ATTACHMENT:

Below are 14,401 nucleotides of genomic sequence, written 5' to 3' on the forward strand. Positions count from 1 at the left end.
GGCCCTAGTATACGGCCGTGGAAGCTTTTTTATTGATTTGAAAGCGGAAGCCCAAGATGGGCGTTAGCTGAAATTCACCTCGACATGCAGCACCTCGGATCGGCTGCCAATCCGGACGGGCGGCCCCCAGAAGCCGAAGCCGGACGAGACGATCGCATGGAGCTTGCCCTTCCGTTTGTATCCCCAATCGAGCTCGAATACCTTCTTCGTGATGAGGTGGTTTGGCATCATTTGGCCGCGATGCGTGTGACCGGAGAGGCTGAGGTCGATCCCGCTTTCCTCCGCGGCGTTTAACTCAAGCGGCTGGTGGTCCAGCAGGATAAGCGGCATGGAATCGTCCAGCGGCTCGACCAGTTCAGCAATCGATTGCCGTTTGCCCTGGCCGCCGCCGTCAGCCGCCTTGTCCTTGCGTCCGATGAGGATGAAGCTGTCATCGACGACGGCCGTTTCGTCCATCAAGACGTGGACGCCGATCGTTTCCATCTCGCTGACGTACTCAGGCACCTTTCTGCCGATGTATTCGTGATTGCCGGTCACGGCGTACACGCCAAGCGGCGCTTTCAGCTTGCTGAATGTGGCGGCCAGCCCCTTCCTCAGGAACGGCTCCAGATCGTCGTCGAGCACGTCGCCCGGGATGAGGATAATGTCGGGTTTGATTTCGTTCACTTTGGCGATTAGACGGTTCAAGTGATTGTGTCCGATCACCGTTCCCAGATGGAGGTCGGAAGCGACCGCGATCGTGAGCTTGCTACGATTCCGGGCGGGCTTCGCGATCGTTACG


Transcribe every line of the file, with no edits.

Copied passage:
Below are 14,401 nucleotides of genomic sequence, written 5' to 3' on the forward strand. Positions count from 1 at the left end.
GGCCCTAGTATACGGCCGTGGAAGCTTTTTTATTGATTTGAAAGCGGAAGCCCAAGATGGGCGTTAGCTGAAATTCACCTCGACATGCAGCACCTCGGATCGGCTGCCAATCCGGACGGGCGGCCCCCAGAAGCCGAAGCCGGACGAGACGATCGCATGGAGCTTGCCCTTCCGTTTGTATCCCCAATCGAGCTCGAATACCTTCTTCGTGATGAGGTGGTTTGGCATCATTTGGCCGCGATGCGTGTGACCGGAGAGGCTGAGGTCGATCCCGCTTTCCTCCGCGGCGTTTAACTCAAGCGGCTGGTGGTCCAGCAGGATAAGCGGCATGGAATCGTCCAGCGGCTCGACCAGTTCAGCAATCGATTGCCGTTTGCCCTGGCCGCCGCCGTCAGCCGCCTTGTCCTTGCGTCCGATGAGGATGAAGCTGTCATCGACGACGGCCGTTTCGTCCATCAAGACGTGGACGCCGATCGTTTCCATCTCGCTGACGTACTCAGGCACCTTTCTGCCGATGTATTCGTGATTGCCGGTCACGGCGTACACGCCAAGCGGCGCTTTCAGCTTGCTGAATGTGGCGGCCAGCCCCTTCCTCAGGAACGGCTCCAGATCGTCGTCGAGCACGTCGCCCGGGATGAGGATAATGTCGGGTTTGATTTCGTTCACTTTGGCGATTAGACGGTTCAAGTGATTGTGTCCGATCACCGTTCCCAGATGGAGGTCGGAAGCGACCGCGATCGTGAGCTTGCTACGATTCCGGGCGGGCTTCGCGATCGTTACG